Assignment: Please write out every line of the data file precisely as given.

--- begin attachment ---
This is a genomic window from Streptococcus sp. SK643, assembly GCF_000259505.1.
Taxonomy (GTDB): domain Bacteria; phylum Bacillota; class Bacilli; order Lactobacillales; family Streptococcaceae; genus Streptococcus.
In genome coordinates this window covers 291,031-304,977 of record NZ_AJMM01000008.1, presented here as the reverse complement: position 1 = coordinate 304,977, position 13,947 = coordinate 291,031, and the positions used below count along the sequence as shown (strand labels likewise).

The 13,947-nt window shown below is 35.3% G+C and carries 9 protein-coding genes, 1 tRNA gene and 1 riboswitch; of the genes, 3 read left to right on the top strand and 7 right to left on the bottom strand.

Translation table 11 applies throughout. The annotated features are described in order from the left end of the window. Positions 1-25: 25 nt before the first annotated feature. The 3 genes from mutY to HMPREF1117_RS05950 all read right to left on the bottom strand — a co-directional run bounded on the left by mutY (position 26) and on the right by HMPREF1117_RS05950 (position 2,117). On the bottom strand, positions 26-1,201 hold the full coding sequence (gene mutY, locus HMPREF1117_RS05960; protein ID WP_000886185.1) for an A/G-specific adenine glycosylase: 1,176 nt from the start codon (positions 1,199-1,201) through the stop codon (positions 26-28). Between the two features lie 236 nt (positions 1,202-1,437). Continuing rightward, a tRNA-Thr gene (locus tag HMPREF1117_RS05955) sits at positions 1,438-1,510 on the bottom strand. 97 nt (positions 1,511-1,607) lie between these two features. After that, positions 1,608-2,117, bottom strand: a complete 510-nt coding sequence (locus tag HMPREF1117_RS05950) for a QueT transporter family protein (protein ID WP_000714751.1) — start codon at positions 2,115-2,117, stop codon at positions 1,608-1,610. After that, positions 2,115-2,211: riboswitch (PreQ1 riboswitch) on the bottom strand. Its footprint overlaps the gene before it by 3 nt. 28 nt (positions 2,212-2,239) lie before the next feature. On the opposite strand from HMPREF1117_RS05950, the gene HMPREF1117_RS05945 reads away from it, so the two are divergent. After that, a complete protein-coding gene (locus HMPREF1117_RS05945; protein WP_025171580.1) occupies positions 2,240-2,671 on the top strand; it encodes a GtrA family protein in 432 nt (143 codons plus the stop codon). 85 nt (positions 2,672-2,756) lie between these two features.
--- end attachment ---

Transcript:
This is a genomic window from Streptococcus sp. SK643, assembly GCF_000259505.1.
Taxonomy (GTDB): domain Bacteria; phylum Bacillota; class Bacilli; order Lactobacillales; family Streptococcaceae; genus Streptococcus.
In genome coordinates this window covers 291,031-304,977 of record NZ_AJMM01000008.1, presented here as the reverse complement: position 1 = coordinate 304,977, position 13,947 = coordinate 291,031, and the positions used below count along the sequence as shown (strand labels likewise).

The 13,947-nt window shown below is 35.3% G+C and carries 9 protein-coding genes, 1 tRNA gene and 1 riboswitch; of the genes, 3 read left to right on the top strand and 7 right to left on the bottom strand.

Translation table 11 applies throughout. The annotated features are described in order from the left end of the window. Positions 1-25: 25 nt before the first annotated feature. The 3 genes from mutY to HMPREF1117_RS05950 all read right to left on the bottom strand — a co-directional run bounded on the left by mutY (position 26) and on the right by HMPREF1117_RS05950 (position 2,117). On the bottom strand, positions 26-1,201 hold the full coding sequence (gene mutY, locus HMPREF1117_RS05960; protein ID WP_000886185.1) for an A/G-specific adenine glycosylase: 1,176 nt from the start codon (positions 1,199-1,201) through the stop codon (positions 26-28). Between the two features lie 236 nt (positions 1,202-1,437). Continuing rightward, a tRNA-Thr gene (locus tag HMPREF1117_RS05955) sits at positions 1,438-1,510 on the bottom strand. 97 nt (positions 1,511-1,607) lie between these two features. After that, positions 1,608-2,117, bottom strand: a complete 510-nt coding sequence (locus tag HMPREF1117_RS05950) for a QueT transporter family protein (protein ID WP_000714751.1) — start codon at positions 2,115-2,117, stop codon at positions 1,608-1,610. After that, positions 2,115-2,211: riboswitch (PreQ1 riboswitch) on the bottom strand. Its footprint overlaps the gene before it by 3 nt. 28 nt (positions 2,212-2,239) lie before the next feature. On the opposite strand from HMPREF1117_RS05950, the gene HMPREF1117_RS05945 reads away from it, so the two are divergent. After that, a complete protein-coding gene (locus HMPREF1117_RS05945; protein WP_025171580.1) occupies positions 2,240-2,671 on the top strand; it encodes a GtrA family protein in 432 nt (143 codons plus the stop codon). 85 nt (positions 2,672-2,756) lie between these two features.